San Francisco Police Chief William Scott’s criticism against “lenient” prosecutors took another turn on Wednesday after he announced his department will no longer work with the District Attorney’s Office in police-involved shooting cases.
Scott, who has spoken against San Francisco District Attorney Chesa Boudin’s reform-leaning policies, said the DA’s Office broke their mutual agreement after a recent testimony from a DA investigator revealed she was instructed to mislead police.
“Very serious concerns have been brought to my attention regarding recent testimony in the Superior Court of the County of San Francisco from a member of the DA’s Office who was assigned as an investigator to your Independent Investigations Bureau at the time of the incident in question, Scott wrote to Boudin. “Other evidence that was brought forward to the court corroborated the DA Investigator’s testimony as it related to violations of the (Memo Of Understanding) agreement. It appears that the DA’s Office has an ongoing practice of investigations against SFPD officers that includes withholding and concealing information and evidence the SFPD is entitled to have to further ancillary criminal investigations in accordance with the MOU.”
Scott’s decision to sever the agreement stems from a case involving Officer Terrance Stangel, who is facing a criminal battery and assault charge for allegedly beating a man with a baton.
Stangel’s attorney called for the case to be dismissed after Magen Hayashi– a DA Investigator with the Independent Investigations Bureau– tested on Jan. 27 that she felt she could be fired if she didn’t follow prosecutors’ wishes.
The Independent Investigator’s Bureau works independently from other departments in the DA’s Office and handles used of force cases, police-involved shootings and investigates in-custody deaths.
According to police officials, Hayashi also was instructed not to share information with police investigators regarding an alleged domestic violence case involving the suspect, Dacari Spiers, who Stangel allegedly beat.
Stangel’s attorney allegedly assaulted his girlfriend before the altercation occurred between the officer and the suspect.
In a press release, Scott said he has reached out to California Attorney General Rob Bonta’s office and the California Department of Justice concerning possible options to handle police-related investigations.
The San Francisco Police Department and the DA’s Office had renewed their agreement in July 2021, but that could terminate within 15 days.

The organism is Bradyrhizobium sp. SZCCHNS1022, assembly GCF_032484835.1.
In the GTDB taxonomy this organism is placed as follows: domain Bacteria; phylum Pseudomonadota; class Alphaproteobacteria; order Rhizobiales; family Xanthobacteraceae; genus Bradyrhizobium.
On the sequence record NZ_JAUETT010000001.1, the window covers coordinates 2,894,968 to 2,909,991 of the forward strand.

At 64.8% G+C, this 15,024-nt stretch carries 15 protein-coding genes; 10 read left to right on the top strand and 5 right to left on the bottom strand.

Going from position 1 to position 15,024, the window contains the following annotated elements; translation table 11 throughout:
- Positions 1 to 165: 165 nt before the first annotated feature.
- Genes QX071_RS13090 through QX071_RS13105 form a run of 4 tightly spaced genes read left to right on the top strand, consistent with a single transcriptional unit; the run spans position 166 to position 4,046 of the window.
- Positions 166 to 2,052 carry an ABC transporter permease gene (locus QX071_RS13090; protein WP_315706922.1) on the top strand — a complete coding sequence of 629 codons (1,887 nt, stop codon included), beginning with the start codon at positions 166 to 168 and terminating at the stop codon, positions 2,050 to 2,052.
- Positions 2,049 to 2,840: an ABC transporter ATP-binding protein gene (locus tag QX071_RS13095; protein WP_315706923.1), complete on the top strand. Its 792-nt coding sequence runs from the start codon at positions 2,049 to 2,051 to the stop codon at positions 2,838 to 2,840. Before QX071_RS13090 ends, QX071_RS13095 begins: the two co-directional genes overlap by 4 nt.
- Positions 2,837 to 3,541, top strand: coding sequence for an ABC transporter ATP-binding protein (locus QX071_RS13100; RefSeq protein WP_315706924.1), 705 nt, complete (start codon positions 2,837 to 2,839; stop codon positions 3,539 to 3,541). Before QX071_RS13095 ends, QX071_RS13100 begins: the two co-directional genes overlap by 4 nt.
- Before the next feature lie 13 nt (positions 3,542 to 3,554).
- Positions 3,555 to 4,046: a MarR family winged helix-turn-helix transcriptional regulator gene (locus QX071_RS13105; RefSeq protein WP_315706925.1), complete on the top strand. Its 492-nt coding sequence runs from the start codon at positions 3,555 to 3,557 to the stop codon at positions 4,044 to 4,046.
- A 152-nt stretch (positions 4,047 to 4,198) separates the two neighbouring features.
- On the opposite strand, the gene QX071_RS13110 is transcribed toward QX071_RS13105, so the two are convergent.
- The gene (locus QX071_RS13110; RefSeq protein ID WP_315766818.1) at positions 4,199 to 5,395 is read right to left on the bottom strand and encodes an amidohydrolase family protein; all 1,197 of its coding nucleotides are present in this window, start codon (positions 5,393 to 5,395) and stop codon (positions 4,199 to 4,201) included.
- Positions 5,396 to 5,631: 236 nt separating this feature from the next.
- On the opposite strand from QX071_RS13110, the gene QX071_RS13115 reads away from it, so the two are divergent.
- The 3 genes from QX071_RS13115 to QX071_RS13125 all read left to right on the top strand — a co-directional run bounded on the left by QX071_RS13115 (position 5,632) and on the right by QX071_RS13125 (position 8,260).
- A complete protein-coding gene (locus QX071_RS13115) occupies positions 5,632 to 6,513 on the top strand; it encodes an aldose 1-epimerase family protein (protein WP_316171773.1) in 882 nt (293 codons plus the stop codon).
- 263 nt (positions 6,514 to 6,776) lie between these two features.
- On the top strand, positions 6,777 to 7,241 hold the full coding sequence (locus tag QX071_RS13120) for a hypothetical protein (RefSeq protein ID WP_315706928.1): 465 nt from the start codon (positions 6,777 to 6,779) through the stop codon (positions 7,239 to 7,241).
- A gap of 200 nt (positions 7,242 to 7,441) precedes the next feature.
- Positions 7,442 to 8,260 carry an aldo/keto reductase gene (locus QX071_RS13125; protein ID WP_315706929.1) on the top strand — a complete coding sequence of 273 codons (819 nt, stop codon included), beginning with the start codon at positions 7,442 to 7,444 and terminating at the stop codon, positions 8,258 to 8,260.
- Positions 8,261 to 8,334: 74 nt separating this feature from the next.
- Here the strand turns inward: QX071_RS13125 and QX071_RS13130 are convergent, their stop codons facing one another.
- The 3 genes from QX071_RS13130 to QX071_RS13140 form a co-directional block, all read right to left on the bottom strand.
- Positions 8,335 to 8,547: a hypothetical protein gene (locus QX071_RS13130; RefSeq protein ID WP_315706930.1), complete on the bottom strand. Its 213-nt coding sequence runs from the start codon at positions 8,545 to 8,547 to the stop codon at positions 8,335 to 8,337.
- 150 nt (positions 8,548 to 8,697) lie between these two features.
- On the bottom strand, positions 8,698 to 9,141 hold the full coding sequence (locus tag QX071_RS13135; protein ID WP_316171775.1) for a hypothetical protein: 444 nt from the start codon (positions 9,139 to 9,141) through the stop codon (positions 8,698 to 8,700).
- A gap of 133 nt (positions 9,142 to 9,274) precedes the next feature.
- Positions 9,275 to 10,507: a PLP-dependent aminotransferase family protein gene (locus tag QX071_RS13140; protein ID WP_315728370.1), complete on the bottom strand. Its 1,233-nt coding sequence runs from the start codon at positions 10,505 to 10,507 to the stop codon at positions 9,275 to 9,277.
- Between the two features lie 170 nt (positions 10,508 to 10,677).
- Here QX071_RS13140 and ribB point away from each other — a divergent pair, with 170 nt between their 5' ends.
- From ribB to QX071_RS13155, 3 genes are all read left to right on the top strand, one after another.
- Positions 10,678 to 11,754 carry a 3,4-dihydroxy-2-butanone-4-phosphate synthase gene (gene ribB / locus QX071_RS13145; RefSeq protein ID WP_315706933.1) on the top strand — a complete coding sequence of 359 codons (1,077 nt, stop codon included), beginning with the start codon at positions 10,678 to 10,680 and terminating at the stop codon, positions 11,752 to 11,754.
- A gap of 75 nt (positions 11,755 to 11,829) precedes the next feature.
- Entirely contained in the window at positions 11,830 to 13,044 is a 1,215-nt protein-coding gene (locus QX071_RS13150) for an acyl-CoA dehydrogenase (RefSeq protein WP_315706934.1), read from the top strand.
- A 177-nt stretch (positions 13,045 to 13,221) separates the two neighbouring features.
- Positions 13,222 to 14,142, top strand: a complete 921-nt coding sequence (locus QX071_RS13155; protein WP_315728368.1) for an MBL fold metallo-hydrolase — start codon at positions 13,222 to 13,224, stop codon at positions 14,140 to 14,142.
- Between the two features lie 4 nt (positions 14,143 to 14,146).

Scott also recently slammed Boudin’s decision not to pursue criminal charges against Sergio Lugo, who was detained by police on Feb. 17, 2021 after a violent altercation with police.
Police officials said they were investigating Lugo, who was allegedly “casing” the Noe Valley area, according to the San Francisco Chronicle. When the plainclothes officers tried to arrest Lugo, police said he lunged toward the officers with an X-Acto knife, injuring one of the cop’s hand. Another officer also was injured during the altercation.
The Public Defender’s Office said the officers illegally detained Lugo and “without any verbal warning” and was beaten by the officers. The incident was not captured by police body cameras since the officers were not wearing them.
Scott called Boudin’s decision not to file charges “unacceptable” and only encourages criminals to use violence against police officers.
Robyn Burke, a spokesperson with the San Francisco District Attorney’s Office, told the Post in a statement on Wednesday that since MOU between the departments was first implemented in 2019, the DA,’s Office has made “enormous” progress towards reducing police violence against residents, and in particular, people of color.
Burke added, “It is disappointing but no coincidence SFPD chose to withdraw from this agreement during the first-ever trial against an on-duty San Francisco police officer for an unlawful beating.
“SFPD’s decision comes a week after an SFPD fatal police shooting in which police falsely characterized the decedent as being in possession of a firearm and weeks after a criminal case was dismissed after officer excessive force came to light. San Franciscans deserve to be safe—including from unwarranted police violence.”
Scott has said the increase of gun violence against law enforcement, including the deaths of NYPD Officers Wilbert Mora and Jason Rivera, are fueled by heated rhetoric against law enforcement after George Floyd’s death and lenient prosecutors’ decision not to prosecute criminals.
In an interview with CNN’s Jake Taper last week, Scott said although he understands the need for police reforms, there also needs to be “balance” and accountability for people who violate the law.
“When crimes are committed against police officers, whether it’s a minor assault — in my opinion, there’s no such thing as a minor assault against a police officer,” Scott said. “When an officer’s out there doing the job that the public is asking them to do and they’re doing it lawfully and doing it within the policies, and they’re attacked, that’s not a minor thing.
“And whether that attack results in no injury or a minor injury or death, like we saw with our fallen officers in New York, nothing about attacking a police officer is minor. And when the evidence is there, it is my professional and personal opinion that there should be consequences when police officers are attacked. And I think when there are policies that broadly dismiss those cases, that’s a real problem. It’s a problem for our society, and it’s a problem for policing.”